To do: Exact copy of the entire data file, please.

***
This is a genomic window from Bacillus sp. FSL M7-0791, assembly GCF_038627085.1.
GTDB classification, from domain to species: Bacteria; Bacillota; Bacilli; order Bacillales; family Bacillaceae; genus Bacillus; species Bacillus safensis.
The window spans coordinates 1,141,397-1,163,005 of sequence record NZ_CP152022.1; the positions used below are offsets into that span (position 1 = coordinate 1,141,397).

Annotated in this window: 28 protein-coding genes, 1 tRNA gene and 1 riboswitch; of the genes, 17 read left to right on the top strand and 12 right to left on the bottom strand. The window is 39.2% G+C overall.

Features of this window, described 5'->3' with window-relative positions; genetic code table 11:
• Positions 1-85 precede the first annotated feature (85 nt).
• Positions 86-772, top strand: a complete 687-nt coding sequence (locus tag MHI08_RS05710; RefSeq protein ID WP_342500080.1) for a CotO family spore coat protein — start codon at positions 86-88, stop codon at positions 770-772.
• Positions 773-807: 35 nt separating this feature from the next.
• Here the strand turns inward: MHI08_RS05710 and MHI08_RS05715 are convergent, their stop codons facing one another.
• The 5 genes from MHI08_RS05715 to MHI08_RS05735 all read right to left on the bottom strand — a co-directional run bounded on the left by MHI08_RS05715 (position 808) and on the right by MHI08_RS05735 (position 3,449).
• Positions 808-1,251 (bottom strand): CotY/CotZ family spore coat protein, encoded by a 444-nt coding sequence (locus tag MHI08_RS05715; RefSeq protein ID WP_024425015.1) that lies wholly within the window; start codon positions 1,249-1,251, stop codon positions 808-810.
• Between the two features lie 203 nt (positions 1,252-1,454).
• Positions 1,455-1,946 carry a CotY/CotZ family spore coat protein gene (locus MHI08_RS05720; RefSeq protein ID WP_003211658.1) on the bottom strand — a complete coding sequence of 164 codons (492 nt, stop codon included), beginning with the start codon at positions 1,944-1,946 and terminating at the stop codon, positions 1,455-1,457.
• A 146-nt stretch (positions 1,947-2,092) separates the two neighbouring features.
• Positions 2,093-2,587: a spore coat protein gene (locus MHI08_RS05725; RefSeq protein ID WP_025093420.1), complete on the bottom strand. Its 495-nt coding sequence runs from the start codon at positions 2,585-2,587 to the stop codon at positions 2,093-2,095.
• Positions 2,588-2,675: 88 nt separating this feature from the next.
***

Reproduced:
This is a genomic window from Bacillus sp. FSL M7-0791, assembly GCF_038627085.1.
GTDB classification, from domain to species: Bacteria; Bacillota; Bacilli; order Bacillales; family Bacillaceae; genus Bacillus; species Bacillus safensis.
The window spans coordinates 1,141,397-1,163,005 of sequence record NZ_CP152022.1; the positions used below are offsets into that span (position 1 = coordinate 1,141,397).

Annotated in this window: 28 protein-coding genes, 1 tRNA gene and 1 riboswitch; of the genes, 17 read left to right on the top strand and 12 right to left on the bottom strand. The window is 39.2% G+C overall.

Features of this window, described 5'->3' with window-relative positions; genetic code table 11:
• Positions 1-85 precede the first annotated feature (85 nt).
• Positions 86-772, top strand: a complete 687-nt coding sequence (locus tag MHI08_RS05710; RefSeq protein ID WP_342500080.1) for a CotO family spore coat protein — start codon at positions 86-88, stop codon at positions 770-772.
• Positions 773-807: 35 nt separating this feature from the next.
• Here the strand turns inward: MHI08_RS05710 and MHI08_RS05715 are convergent, their stop codons facing one another.
• The 5 genes from MHI08_RS05715 to MHI08_RS05735 all read right to left on the bottom strand — a co-directional run bounded on the left by MHI08_RS05715 (position 808) and on the right by MHI08_RS05735 (position 3,449).
• Positions 808-1,251 (bottom strand): CotY/CotZ family spore coat protein, encoded by a 444-nt coding sequence (locus tag MHI08_RS05715; RefSeq protein ID WP_024425015.1) that lies wholly within the window; start codon positions 1,249-1,251, stop codon positions 808-810.
• Between the two features lie 203 nt (positions 1,252-1,454).
• Positions 1,455-1,946 carry a CotY/CotZ family spore coat protein gene (locus MHI08_RS05720; RefSeq protein ID WP_003211658.1) on the bottom strand — a complete coding sequence of 164 codons (492 nt, stop codon included), beginning with the start codon at positions 1,944-1,946 and terminating at the stop codon, positions 1,455-1,457.
• A 146-nt stretch (positions 1,947-2,092) separates the two neighbouring features.
• Positions 2,093-2,587: a spore coat protein gene (locus MHI08_RS05725; RefSeq protein ID WP_025093420.1), complete on the bottom strand. Its 495-nt coding sequence runs from the start codon at positions 2,585-2,587 to the stop codon at positions 2,093-2,095.
• Positions 2,588-2,675: 88 nt separating this feature from the next.